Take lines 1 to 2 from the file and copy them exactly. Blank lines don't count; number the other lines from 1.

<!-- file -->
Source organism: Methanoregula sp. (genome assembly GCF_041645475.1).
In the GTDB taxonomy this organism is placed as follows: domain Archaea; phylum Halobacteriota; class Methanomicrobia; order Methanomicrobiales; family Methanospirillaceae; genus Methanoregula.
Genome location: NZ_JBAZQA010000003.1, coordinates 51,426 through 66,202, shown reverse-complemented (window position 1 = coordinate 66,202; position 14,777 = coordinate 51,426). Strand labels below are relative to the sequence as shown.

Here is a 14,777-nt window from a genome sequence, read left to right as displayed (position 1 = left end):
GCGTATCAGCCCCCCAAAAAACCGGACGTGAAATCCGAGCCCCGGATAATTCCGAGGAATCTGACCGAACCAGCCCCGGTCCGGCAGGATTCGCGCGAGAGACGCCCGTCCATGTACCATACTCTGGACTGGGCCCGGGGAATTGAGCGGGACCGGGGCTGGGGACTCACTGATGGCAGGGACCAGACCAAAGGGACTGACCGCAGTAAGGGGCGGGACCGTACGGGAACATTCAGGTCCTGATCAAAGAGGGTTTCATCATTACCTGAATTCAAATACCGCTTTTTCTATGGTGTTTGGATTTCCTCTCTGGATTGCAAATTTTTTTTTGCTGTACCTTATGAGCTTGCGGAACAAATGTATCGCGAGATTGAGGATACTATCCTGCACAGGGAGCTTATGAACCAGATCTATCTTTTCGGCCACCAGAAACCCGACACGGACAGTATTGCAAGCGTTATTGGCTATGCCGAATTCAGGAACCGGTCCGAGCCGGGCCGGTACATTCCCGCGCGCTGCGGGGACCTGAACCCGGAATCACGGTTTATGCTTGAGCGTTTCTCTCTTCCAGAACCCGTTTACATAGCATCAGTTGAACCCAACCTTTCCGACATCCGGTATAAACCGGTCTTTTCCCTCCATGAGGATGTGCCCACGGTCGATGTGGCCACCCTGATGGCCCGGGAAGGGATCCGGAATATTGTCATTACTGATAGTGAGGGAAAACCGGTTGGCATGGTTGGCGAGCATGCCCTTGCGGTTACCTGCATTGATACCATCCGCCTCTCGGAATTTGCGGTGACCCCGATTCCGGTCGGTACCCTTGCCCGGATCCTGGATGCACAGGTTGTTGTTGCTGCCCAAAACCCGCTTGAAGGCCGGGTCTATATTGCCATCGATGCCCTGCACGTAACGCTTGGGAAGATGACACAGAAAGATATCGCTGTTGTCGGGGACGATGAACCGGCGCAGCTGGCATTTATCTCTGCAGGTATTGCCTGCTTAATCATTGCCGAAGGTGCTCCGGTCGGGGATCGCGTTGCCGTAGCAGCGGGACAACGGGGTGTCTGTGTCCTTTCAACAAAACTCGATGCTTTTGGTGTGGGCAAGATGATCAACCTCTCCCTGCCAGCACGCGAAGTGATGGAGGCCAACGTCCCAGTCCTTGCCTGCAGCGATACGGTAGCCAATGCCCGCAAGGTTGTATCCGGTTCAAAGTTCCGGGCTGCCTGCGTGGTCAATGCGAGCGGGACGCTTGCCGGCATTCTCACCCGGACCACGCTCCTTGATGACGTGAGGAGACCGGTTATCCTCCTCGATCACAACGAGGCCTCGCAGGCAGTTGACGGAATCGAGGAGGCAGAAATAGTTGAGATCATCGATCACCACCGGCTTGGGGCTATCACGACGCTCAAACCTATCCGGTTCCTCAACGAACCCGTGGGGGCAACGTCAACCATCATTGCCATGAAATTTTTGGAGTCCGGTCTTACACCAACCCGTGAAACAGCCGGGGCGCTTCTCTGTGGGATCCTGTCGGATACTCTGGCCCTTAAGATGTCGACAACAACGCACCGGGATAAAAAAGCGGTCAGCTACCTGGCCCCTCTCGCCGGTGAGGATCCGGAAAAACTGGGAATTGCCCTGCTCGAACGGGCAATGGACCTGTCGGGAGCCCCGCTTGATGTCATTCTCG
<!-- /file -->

Source organism: Methanoregula sp. (genome assembly GCF_041645475.1).
In the GTDB taxonomy this organism is placed as follows: domain Archaea; phylum Halobacteriota; class Methanomicrobia; order Methanomicrobiales; family Methanospirillaceae; genus Methanoregula.